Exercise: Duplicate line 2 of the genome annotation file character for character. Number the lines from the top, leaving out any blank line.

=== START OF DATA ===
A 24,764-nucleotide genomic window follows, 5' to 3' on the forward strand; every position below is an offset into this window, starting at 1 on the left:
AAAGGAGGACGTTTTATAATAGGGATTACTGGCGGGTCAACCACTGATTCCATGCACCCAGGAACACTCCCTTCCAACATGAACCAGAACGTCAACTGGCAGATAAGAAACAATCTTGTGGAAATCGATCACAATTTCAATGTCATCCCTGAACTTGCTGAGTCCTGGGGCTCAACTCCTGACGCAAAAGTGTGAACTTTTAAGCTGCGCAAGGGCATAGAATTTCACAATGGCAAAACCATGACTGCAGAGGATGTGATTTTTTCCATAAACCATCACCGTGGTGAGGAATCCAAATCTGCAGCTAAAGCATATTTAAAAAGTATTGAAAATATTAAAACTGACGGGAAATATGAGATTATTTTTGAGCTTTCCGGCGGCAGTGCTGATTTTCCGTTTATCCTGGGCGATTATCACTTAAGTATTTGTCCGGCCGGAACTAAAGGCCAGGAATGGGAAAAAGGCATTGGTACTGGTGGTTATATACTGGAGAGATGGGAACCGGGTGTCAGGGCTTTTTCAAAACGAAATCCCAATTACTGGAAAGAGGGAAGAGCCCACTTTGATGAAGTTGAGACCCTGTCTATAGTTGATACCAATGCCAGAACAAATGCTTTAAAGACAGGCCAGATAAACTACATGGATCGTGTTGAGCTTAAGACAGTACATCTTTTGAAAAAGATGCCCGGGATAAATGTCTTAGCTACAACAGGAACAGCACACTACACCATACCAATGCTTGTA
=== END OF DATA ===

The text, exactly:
AAAGGAGGACGTTTTATAATAGGGATTACTGGCGGGTCAACCACTGATTCCATGCACCCAGGAACACTCCCTTCCAACATGAACCAGAACGTCAACTGGCAGATAAGAAACAATCTTGTGGAAATCGATCACAATTTCAATGTCATCCCTGAACTTGCTGAGTCCTGGGGCTCAACTCCTGACGCAAAAGTGTGAACTTTTAAGCTGCGCAAGGGCATAGAATTTCACAATGGCAAAACCATGACTGCAGAGGATGTGATTTTTTCCATAAACCATCACCGTGGTGAGGAATCCAAATCTGCAGCTAAAGCATATTTAAAAAGTATTGAAAATATTAAAACTGACGGGAAATATGAGATTATTTTTGAGCTTTCCGGCGGCAGTGCTGATTTTCCGTTTATCCTGGGCGATTATCACTTAAGTATTTGTCCGGCCGGAACTAAAGGCCAGGAATGGGAAAAAGGCATTGGTACTGGTGGTTATATACTGGAGAGATGGGAACCGGGTGTCAGGGCTTTTTCAAAACGAAATCCCAATTACTGGAAAGAGGGAAGAGCCCACTTTGATGAAGTTGAGACCCTGTCTATAGTTGATACCAATGCCAGAACAAATGCTTTAAAGACAGGCCAGATAAACTACATGGATCGTGTTGAGCTTAAGACAGTACATCTTTTGAAAAAGATGCCCGGGATAAATGTCTTAGCTACAACAGGAACAGCACACTACACCATACCAATGCTTGTA